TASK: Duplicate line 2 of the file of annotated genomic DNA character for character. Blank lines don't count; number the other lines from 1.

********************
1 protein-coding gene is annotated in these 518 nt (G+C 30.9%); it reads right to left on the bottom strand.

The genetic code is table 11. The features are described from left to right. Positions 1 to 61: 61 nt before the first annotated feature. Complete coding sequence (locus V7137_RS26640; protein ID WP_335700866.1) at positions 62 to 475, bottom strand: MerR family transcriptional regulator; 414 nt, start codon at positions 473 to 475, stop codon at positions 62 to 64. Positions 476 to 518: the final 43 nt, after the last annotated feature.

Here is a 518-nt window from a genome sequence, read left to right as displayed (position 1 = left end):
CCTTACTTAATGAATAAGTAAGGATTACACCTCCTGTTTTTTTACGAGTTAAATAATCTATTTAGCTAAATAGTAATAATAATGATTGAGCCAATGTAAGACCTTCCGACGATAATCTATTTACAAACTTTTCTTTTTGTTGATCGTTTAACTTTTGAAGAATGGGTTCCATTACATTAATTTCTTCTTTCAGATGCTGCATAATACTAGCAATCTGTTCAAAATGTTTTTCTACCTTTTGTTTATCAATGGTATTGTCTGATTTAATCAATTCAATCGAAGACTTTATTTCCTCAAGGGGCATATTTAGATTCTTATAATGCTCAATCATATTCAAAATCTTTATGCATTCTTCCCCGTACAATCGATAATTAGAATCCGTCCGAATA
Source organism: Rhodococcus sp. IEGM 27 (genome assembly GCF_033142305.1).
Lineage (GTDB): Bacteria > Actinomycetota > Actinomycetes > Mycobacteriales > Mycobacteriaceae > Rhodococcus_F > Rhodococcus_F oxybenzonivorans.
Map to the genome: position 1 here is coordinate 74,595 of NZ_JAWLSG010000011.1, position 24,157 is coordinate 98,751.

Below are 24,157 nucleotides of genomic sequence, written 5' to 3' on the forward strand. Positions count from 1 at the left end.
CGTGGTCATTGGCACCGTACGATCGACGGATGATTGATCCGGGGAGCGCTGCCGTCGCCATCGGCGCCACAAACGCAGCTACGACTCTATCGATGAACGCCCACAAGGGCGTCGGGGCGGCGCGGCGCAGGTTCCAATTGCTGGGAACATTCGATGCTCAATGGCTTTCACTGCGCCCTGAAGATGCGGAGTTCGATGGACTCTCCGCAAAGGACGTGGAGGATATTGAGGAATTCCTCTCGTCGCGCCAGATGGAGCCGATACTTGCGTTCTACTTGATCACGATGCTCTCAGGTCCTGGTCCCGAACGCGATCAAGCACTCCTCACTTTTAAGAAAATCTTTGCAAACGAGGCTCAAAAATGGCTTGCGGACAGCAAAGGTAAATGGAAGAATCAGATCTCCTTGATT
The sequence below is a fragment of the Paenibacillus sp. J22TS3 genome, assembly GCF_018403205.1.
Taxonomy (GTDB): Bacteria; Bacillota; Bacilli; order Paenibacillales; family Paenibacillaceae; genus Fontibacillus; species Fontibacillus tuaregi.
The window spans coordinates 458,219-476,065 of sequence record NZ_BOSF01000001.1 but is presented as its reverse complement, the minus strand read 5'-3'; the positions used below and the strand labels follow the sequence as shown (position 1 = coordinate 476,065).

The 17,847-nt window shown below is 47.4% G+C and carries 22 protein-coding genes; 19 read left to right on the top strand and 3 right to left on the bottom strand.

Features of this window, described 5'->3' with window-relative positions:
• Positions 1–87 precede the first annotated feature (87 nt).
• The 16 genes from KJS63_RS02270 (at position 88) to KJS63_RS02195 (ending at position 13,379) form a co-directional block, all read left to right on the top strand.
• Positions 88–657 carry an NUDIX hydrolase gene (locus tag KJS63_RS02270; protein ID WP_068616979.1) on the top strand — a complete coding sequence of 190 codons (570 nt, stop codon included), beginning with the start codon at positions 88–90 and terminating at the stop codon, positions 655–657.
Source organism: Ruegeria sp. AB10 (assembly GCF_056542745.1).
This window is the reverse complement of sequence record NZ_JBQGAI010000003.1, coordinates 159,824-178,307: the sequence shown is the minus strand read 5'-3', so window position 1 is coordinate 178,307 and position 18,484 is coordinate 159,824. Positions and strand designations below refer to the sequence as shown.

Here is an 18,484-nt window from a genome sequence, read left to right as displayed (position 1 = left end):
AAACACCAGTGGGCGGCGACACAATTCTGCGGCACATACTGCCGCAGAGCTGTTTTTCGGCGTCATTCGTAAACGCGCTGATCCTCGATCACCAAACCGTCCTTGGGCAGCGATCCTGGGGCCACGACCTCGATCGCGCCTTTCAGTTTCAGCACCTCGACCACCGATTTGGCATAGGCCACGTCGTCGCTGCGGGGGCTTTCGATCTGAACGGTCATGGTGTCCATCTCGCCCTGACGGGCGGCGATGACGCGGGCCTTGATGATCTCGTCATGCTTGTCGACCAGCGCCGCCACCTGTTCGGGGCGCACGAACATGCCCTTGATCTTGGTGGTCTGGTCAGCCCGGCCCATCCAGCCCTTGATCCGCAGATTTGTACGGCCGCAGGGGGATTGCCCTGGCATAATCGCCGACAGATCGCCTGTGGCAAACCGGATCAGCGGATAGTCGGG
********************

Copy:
The genetic code is table 11. The features are described from left to right. Positions 1 to 61: 61 nt before the first annotated feature. Complete coding sequence (locus V7137_RS26640; protein ID WP_335700866.1) at positions 62 to 475, bottom strand: MerR family transcriptional regulator; 414 nt, start codon at positions 473 to 475, stop codon at positions 62 to 64. Positions 476 to 518: the final 43 nt, after the last annotated feature.